Learning To Let Go


I was initiated into Atma Kriya Yoga five years before the birth of my eldest son and those years of intensive practice were markedly different to the years once children entered the equation. These years with babies and young children now outnumber the years before however I believe their presence has improved my practice remarkably.

I had to let go of the meditation practice that existed before children, that time when there was time and also when there was guaranteed daily peace and quiet. Anyone with a baby or young child knows that guarantee has taken a long leisurely sabbatical. It is going to be a fair few years before it returns.

It takes discipline and determination to meditate daily but most importantly it takes a love for it and trust in it. You need to trust that if you put in the effort it will be rewarded even if you do not see or feel it. If you give your practice all your heart it never fails to benefit you. 

As a stay at home mum time is outrageously limited and there can be weeks on end where there is never any time alone. Every aspect of life is affected by this shift and of course this includes our Atma Kriya Yoga practice. As we pass through life things change. It’s inevitable. It is important for us to learn how to adapt, let go and grow. This includes in our meditation practice too.

If you find that you are in a situation where life is extraordinarily busy instead of forgoing your sadhana completely let go of the thought, ¨if I can’t practice the whole thing then why bother?” Five minutes of Atma Kriya Yoga a day (and there have been many a day that is all I had to work with) is always better than not practising at all. Sometimes this five minutes can beat a two-hour child free session. It is all about intention and, of course, the Grace of the Kriya Masters.

One of my most outstanding experiences doing Atma Kriya Yoga was a spontaneous session last year at the Just Love Festival. The festival was drawing to a close, some stalls were being dismantled, there was a brief moment where the rain had stopped and the kids wanted to play in the big sand pit area where there were chairs and tables next to the juice bar. It was a generally relaxed socialising area but there was an edge of chaos too. As the kids played I decided to sit in the sand, in between the tables of people chatting away, and do my Atma Kriya. It wasn’t the perfect time or place but it felt right. The kids occasionally included me in their play by putting sand in my hands which they thought was hilarious. This short spur of the moment practice was effortless and incredible; it felt timeless. Then not too long after this practice Swami Vishwananda, the Kriya Yoga Master who initiated me into the practice, walked past and chatted with the staff in the juice bar. The area became crowded but quiet with peaceful excitement running through the air.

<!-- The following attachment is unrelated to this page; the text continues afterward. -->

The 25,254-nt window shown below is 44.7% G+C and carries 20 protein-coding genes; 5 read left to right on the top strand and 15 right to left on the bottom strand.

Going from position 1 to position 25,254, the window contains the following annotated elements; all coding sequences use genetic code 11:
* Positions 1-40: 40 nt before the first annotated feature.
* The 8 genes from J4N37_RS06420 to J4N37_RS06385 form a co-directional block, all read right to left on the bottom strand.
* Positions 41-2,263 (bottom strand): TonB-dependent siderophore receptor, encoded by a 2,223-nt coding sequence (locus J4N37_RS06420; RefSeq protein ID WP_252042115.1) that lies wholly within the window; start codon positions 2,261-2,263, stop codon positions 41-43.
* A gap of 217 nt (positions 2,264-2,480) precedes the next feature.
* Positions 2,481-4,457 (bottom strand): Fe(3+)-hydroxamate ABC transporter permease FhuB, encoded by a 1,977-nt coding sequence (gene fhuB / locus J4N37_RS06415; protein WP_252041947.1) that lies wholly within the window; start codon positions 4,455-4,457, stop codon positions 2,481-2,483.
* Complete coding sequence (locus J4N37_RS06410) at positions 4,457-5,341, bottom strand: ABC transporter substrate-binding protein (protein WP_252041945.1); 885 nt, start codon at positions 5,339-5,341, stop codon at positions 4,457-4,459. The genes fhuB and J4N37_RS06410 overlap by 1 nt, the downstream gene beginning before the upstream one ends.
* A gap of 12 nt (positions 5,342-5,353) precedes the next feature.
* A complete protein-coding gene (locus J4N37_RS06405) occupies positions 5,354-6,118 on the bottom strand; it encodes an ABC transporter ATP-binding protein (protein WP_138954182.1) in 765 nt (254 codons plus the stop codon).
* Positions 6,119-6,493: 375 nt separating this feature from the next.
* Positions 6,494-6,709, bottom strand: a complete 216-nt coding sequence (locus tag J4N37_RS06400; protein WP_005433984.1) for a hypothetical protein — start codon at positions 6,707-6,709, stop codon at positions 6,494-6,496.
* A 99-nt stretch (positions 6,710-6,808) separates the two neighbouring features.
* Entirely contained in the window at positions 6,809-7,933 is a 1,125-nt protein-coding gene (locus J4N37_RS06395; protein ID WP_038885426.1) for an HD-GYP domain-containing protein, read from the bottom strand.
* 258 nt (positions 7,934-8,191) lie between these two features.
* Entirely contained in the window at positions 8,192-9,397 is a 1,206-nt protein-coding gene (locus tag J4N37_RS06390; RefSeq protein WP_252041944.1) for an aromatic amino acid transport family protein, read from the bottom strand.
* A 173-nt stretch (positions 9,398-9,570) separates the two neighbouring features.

Despite the inevitable changes and challenges that life has brought me, my Atma Kriya Yoga practice has remained integral to my daily life. It was there throughout my pregnancies and gave me immense relief from morning sickness. Throughout the first two trimesters of both my pregnancies I was nauseous and vomiting all day and it was during that pocket of time when I did my daily sadhana that I did not feel sick.

Now the kids are 6 and 4 years old. They are very conscious of how meditation impacts and is integral to our life. In fact there are occasional moments when either one will sit quietly with me while I meditate and the love is boundless. If they are both awake and present during my practice the noise and movement is much like a hurricane and tornado sitting on my lap, making me acutely aware that I still have to work on finding that boundless love in those moments! These momentary challenges, however, are one of the many ways in which they have helped to improve my practice, develop my concentration and solidify my discipline whilst simultaneously teaching me to let go, trust and just do it.

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